Update: Writing Stories With the James Bay Cree: Ruth DyckFehderau

EFS adjunct professor and instructor Ruth DyckFehderau is providing an update on her writing of nonfiction stories on commission for the James Bay Cree of Northern Québec.

Ruth DyckFehderau - 15 April 2021

Since 2013 or so, I’ve been writing nonfiction stories on commission for the James Bay Cree of Northern Québec (and teaching in EFS part time). Geoff McMaster wrote here about the first book project I did with James Bay Cree storytellers, The Sweet Bloods of Eeyou Istchee: Stories of Diabetes and the James Bay Cree (2017).

I am commissioned by the public health sector of the James Bay Cree (art/story is important to healing), Cree Board of Health and Social Services (CBHSSJB). They hold copyright, and I post here with their permission. Our distributor is Wilfrid Laurier University Press.

The James Bay Cree publish a great deal of material – for instance, this hunting magazine and this news biweekly – but, to the best of my knowledge, Sweet Bloods was the first CBHSSJB publication intentionally marketed to non-Indigenous Canada. The second edition is currently in press.

I’m the writer, but the project itself was a team effort with many people facilitating everything from translation to my travels in remote areas to locating storytellers on the vast Eeyou Istchee territory (over 400,000 km2) and locating them again to correct/approve drafts and more. There’s a sample story here and alternate link here. All proceeds go to long-term health care in Eeyou Istchee.

Since the original publication of Sweet Bloods, we’ve embarked on a number of related projects. For instance, we recorded the book into audio format. The reader is Cree artist/musician Matthew Iserhoff of Juno-winning group CerAmony. Iserhoff lives in a Cree and Inuit community on Hudson Bay called Whapmagoostui or Kuujjuarapik, depending on whether you’re on the Cree or Inuit side of town. The community has no connecting roads, no cell reception, and limited bandwidth, so we couldn’t use the usual file-sharing technologies. Pilfering quiet times between construction noises, weather-off-the-Bay noises, and kids-at-home-for-lockdown noises, Matthew recorded the entire 280-page book onto a portable hard-drive which he then snail-mailed south to WLUP who looked after getting it onto audiobook platforms like Hoopla, Kobo, and audiobooks, with Apple and Audible forthcoming.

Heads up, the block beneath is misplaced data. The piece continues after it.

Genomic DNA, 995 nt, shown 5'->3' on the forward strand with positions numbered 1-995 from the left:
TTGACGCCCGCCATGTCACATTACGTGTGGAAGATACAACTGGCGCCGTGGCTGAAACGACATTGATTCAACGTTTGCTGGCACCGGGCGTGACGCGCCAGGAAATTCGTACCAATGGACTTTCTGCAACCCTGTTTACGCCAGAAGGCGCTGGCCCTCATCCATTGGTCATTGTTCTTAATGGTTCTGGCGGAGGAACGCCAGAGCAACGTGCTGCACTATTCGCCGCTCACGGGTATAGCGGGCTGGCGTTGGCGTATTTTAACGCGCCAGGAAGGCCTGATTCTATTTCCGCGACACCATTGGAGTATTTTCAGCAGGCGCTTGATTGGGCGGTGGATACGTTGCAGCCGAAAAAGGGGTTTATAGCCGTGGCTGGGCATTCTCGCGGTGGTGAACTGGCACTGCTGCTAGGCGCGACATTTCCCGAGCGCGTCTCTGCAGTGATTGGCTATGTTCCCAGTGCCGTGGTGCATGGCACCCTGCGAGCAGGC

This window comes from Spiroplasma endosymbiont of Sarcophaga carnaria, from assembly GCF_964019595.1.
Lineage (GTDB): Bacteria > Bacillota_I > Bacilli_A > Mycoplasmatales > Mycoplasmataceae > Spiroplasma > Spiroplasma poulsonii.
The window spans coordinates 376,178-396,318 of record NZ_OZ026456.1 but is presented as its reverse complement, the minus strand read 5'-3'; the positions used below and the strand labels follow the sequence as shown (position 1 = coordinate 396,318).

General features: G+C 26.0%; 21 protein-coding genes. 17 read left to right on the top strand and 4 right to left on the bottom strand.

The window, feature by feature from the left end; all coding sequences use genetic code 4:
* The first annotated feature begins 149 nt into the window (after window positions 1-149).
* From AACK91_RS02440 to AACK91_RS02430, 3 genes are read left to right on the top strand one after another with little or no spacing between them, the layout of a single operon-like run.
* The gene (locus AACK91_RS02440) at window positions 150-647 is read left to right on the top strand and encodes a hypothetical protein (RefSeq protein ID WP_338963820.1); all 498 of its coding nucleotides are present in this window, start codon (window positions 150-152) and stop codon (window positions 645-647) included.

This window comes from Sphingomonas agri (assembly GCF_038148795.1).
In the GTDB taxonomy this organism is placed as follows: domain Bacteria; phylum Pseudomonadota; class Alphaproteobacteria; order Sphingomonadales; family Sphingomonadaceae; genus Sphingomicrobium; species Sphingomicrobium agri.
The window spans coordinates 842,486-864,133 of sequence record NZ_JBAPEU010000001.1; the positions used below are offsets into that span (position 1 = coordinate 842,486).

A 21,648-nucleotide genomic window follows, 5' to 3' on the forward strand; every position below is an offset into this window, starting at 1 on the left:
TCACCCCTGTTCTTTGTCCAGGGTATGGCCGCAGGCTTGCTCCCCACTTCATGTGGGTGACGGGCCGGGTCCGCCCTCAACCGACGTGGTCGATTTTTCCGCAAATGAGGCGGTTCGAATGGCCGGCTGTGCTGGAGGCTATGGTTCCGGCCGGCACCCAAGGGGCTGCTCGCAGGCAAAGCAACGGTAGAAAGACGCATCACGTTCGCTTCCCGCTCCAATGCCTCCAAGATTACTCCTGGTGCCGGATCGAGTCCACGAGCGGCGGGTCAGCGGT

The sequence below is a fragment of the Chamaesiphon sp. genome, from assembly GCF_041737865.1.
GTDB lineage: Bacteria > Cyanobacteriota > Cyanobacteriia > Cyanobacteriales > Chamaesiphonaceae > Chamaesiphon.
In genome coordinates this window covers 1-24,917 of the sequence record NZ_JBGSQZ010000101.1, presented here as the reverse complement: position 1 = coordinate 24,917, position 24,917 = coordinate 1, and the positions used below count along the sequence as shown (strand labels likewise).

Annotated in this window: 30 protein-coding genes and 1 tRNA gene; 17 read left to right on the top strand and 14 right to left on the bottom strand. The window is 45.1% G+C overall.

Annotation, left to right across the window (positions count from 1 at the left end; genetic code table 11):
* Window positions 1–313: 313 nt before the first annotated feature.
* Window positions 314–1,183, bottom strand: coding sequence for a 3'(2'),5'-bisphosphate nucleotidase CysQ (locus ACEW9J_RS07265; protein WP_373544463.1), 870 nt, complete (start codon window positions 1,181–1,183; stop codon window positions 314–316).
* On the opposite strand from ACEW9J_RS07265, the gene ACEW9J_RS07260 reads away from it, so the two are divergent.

We are also gradually translating Sweet Bloods into several languages. The translations are intended for language-learning and -retention and, consequently, appear in two series of 27 single-story books: One in Ojibwe (transl. Pat Ningewance) and English side-by-side, and one in Northern East Cree (transl. Luci Bobbish-Salt), Southern East Cree (transl. Louise Blacksmith), French (transl. Valérie Duro), and English in four side-by-side columns. We’re releasing five or six stories at a time and we expect this project to take several years to complete. Below, see one cover from each series.

The Story of Rose Swallow of Chisasibi  The Story of Emily Wesley of Ouje-Bougoumou

The stories are being illustrated by Cree youth artists. The illustration below, on the inner title page of one of the books, for instance, was done by Darius Trapper Mianscum of the Mikw Chiyâm Arts Concentration program in the Cree Nation of Mistissini, QC.
The Story of Emily Wesley inner title page by Darius Trapper Mianscum

One of the many challenges of this translation project has been that the electronic system used by Library and Archives Canada, from whom we get ISBNs and other bibliographic data, cannot yet read syllabics. They’re working on it, but the current system replaces each syllabic with a question mark.

Across the country, many Indigenous people live with diabetes – and diabetes often comes with vision impairment that makes reading a traditionally designed printed page very difficult. Serifs, kerning, glyph spacing, justification, and other aspects of traditional book design all contribute to visual exhaustion. Many of our readers, for instance, find large-print (16- or 18-pt) Times New Roman font considerably more difficult to read than 10-point Verdana. From the outset, then, we’ve been relying on the advice of visually impaired readers, accessible design consultants (like EFS alum Jocelyn Brown), and various clear-print guidelines to produce accessibly designed books. The undecorated look of the text might be off-putting for some or look amateurish to others, but readers with visual impairment comment gratefully on being able to read much further without tiring.

We also try to prevent any pages in the books from looking like government letters. Historically, government letters brought orders to send children to Indian Residential Schools or, worse, news of death or permanent injury in those schools. A page that looks like a government letter, then, can trigger intense emotions in Indigenous readers.

Look for more on accessible and Indigenous book design here soon. We’re building a webpage on the topic.

Currently, I’m working, again with Cree storytellers, to finish up the first in a series of books: Finding Our Way Home: Indian Residential School Recovery Stories of the James Bay Cree, Vol 1. We expect to go to print in 2022. More on that in my next update.

I’m grateful to be able to continue to work with storytellers, translators, and all the other people who are making these projects possible.

Questions? Email me at rdyckfeh@ualberta.ca.